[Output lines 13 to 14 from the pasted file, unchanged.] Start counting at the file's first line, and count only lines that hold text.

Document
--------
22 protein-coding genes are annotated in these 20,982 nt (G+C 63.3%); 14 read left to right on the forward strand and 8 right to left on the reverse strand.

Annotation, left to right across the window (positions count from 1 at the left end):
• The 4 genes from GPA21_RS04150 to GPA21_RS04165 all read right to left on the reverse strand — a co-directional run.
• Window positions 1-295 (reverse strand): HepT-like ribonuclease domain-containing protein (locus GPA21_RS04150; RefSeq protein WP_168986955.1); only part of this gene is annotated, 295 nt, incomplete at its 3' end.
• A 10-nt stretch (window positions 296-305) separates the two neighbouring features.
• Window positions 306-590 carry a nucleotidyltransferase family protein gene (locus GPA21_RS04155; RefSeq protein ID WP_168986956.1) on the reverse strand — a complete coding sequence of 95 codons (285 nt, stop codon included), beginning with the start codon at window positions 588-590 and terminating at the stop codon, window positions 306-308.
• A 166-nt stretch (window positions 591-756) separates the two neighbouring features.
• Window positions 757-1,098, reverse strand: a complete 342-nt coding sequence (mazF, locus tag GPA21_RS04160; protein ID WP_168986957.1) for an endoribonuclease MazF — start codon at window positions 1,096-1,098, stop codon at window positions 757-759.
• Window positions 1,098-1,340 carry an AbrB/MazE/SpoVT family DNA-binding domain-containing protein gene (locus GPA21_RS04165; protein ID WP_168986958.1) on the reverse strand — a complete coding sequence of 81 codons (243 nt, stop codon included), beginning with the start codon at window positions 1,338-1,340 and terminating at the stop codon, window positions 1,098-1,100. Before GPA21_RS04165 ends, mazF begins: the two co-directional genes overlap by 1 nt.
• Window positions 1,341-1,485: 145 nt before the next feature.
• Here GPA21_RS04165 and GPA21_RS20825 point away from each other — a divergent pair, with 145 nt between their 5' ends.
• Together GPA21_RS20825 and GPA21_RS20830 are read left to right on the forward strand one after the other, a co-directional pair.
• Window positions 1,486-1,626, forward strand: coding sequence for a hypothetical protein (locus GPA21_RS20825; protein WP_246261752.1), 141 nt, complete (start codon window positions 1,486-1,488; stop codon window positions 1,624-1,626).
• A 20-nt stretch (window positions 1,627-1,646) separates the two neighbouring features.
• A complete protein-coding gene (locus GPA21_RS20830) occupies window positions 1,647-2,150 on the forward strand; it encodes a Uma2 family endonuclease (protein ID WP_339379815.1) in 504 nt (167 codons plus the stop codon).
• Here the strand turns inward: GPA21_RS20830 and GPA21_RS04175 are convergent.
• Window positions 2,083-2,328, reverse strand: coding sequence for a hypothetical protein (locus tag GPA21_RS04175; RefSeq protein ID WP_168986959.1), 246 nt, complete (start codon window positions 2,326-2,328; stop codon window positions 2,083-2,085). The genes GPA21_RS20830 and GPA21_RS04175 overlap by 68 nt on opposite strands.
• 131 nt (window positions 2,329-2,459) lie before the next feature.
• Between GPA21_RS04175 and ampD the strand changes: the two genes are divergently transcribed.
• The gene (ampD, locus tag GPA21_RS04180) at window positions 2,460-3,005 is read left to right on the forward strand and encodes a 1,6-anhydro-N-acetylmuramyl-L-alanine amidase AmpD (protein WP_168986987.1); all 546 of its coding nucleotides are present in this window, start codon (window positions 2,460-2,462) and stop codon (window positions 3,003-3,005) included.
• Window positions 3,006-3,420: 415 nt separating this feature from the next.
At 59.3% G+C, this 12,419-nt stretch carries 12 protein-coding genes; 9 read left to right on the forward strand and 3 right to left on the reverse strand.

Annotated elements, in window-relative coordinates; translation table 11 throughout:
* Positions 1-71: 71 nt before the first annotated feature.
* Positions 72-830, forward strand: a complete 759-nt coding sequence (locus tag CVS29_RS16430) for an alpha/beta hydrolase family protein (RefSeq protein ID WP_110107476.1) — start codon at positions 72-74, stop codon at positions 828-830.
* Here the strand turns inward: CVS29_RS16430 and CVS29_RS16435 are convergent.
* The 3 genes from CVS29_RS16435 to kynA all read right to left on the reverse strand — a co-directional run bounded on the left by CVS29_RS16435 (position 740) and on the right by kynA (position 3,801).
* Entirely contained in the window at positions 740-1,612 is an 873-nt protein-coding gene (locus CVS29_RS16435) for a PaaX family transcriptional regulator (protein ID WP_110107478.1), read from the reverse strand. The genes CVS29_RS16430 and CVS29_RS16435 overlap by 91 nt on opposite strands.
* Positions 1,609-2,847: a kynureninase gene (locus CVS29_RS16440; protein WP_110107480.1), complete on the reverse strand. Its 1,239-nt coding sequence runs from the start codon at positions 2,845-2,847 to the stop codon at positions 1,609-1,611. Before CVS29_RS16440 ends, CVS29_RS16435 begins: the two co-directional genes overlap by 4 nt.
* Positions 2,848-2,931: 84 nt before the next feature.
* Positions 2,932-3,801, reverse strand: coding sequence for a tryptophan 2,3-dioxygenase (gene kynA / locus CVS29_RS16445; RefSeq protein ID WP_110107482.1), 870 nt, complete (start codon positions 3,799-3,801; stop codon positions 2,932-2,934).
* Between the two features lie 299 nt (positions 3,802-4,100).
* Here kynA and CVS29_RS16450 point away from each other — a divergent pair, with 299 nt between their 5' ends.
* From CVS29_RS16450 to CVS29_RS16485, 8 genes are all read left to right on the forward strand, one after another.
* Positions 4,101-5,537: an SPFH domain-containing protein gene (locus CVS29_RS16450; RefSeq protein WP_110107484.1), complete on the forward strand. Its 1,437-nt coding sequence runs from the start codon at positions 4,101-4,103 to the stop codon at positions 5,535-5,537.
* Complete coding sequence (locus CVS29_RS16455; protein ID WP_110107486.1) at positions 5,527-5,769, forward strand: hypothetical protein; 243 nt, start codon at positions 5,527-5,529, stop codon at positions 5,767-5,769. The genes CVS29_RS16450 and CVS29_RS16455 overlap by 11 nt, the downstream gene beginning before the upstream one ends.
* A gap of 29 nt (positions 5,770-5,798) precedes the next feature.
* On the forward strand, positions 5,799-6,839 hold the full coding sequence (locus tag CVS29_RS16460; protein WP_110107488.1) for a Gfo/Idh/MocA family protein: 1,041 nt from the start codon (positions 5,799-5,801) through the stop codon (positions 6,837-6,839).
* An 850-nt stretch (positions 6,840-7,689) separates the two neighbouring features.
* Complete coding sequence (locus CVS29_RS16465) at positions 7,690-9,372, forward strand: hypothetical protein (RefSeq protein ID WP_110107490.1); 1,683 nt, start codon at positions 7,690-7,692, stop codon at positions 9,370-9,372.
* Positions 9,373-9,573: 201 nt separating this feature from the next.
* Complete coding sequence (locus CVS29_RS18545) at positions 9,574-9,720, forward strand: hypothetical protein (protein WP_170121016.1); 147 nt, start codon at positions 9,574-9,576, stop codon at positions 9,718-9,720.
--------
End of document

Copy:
• Window positions 1,486-1,626, forward strand: coding sequence for a hypothetical protein (locus GPA21_RS20825; protein WP_246261752.1), 141 nt, complete (start codon window positions 1,486-1,488; stop codon window positions 1,624-1,626).
• A 20-nt stretch (window positions 1,627-1,646) separates the two neighbouring features.